- New Java Champion: Peter Lawrey
- Announcing Java SE 8 Update 40
- DevNexus: Streaming Interviews with Java Experts
- New Java Champion: Sven Reimers
- JavaLand Conference Offers Thrills
- Free Open Source Tools for Maven, HTML5, IoT, and Java EE
- New Java Champions: Enrique Zamudio, Otávio Santana, and Freddy Guime
- New Java Champion: Jacek Laskowski
- Save the Date: 2015 JavaOne Brazil
- Java Magazine: Platform for Innovation
Wednesday Sep 24, 2014
Thursday Aug 14, 2014
By Tori Wieldt-Oracle on Aug 14, 2014
You know that applying coding conventions, specially in big projects, simplifies the project maintenance. And there are custom IDE features to configure a set of saving options to apply automatically a given code style. There are also open QA tools (e.g FindBugs, PMD) to check a set of metaprogramming rules, but these never fix the code. This is the reason why Raquel Pau and her team have been working hard to create walkmod, a metaprogramming framework to establish and share set of open coding conventions.
walkmod is a free, open source tool that allows you to design custom coding conventions and apply them as a chain of coding transformations into source files. walkmod supports 3 kind of transformations: (1)templates, (2)scripts or (3)plugins in Java.
Learn more in this video from Devoxx UK:
View Pau's slides from Devoxx UK here.
Friday Sep 13, 2013
By Janice J. Heiss on Sep 13, 2013
Wednesday Jun 26, 2013
By Janice J. Heiss on Jun 26, 2013
A new interview with Java Champion Cay Horstmann, now up on otn/java, titled "Diving into Scala: A Conversation with Java Champion Cay Horstmann," explores Horstmann's ideas about Scala as reflected in his much lauded new book, Scala for the Impatient. None other than Martin Odersky, the inventor of Scala, called it "a joy to read" and the "best introduction to Scala". Odersky was so enthused by the book that he asked Horstmann if the first section could be made available as a free download on the Typesafe Website, something Horstmann graciously assented to.
Horstmann acknowledges that some aspects of Scala are very complex, but he encourages developers to simply stay away from those parts of the language. He points to several ways Java developers can benefit from Scala:
"For example," he says, " you can write classes with less boilerplate, file and XML handling is more concise, and you can replace tedious loops over collections with more elegant constructs. Typically, programmers at this level report that they write about half the number of lines of code in Scala that they would in Java, and that's nothing to sneeze at. Another entry point can be if you want to use a Scala-based framework such as Akka or Play; you can use these with Java, but the Scala API is more enjoyable. "
Horstmann observes that developers can do fine with Scala without grasping the theory behind it. He argues that most of us learn best through examples and not through trying to comprehend abstract theories. He also believes that Scala is the most attractive choice for developers who want to move beyond Java and C++. When asked about other choices, he comments:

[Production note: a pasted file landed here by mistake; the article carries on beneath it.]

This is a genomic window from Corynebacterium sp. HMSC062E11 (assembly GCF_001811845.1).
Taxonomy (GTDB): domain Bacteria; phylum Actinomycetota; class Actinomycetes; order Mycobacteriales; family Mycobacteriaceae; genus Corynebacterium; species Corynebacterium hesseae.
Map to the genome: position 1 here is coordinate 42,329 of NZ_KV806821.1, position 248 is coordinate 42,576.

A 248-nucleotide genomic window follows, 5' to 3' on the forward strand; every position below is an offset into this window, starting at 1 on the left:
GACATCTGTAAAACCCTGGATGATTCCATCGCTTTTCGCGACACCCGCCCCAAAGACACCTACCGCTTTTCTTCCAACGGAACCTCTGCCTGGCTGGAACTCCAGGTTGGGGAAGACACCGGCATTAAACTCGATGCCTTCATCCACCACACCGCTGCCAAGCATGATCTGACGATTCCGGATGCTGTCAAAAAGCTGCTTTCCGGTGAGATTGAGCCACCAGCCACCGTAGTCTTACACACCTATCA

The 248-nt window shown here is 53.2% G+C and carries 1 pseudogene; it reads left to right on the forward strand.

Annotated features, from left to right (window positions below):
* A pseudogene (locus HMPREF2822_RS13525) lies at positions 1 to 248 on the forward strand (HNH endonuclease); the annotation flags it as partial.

"Clojure is pretty nice, but I found its Lisp syntax a bit off-putting, and it seems very focused on software transactional memory, which isn't all that useful to me. And it's not statically typed. I wanted to like Groovy, but it really bothers me that the semantics seems under-defined and in flux. And it's not statically typed. Yes, there is Groovy++, but that's in even sketchier shape.
There are a couple of contenders such as Kotlin and Ceylon, but so far they aren't real.
So, if you want to do work with a statically typed language on the JVM that exists today, Scala is simply the pragmatic choice. It's a good thing that it's such a nice choice."
Learn more about Scala by going to the interview here.
Friday Sep 21, 2012
By Janice J. Heiss on Sep 21, 2012
As I write this, JavaOne 2012 (September 30-October 4 in San Francisco,
CA) is just over a week away -- the seventeenth JavaOne! I’ll resist the
impulse to travel in memory back to the early days of JavaOne. But I
will say that JavaOne is a little like your birthday or New Year’s in
that it invites reflection, evaluation, and comparison. It’s a time when
we take the temperature of Java and assess the world of information
technology generally. At JavaOne, insight and information flow amongst
Java developers like no other time of the year.
This year, the status of Java seems more secure in the eyes of most Java developers who agree that Oracle is doing an acceptable job of stewarding the platform, and while the story is still in progress, few doubt that Oracle is engaging strongly with the Java community and wants to see Java thrive.
From my perspective, the biggest news about Java is the growth of
some 250 alternative languages for the JVM – from Groovy to Jython to
JRuby to Scala to Clojure and on and on – offering both new
opportunities and challenges. The JVM has proven itself to be unusually
flexible, resulting in an embarrassment of riches in which, more and
more, developers are challenged to find ways to optimally mix together
several different languages on projects.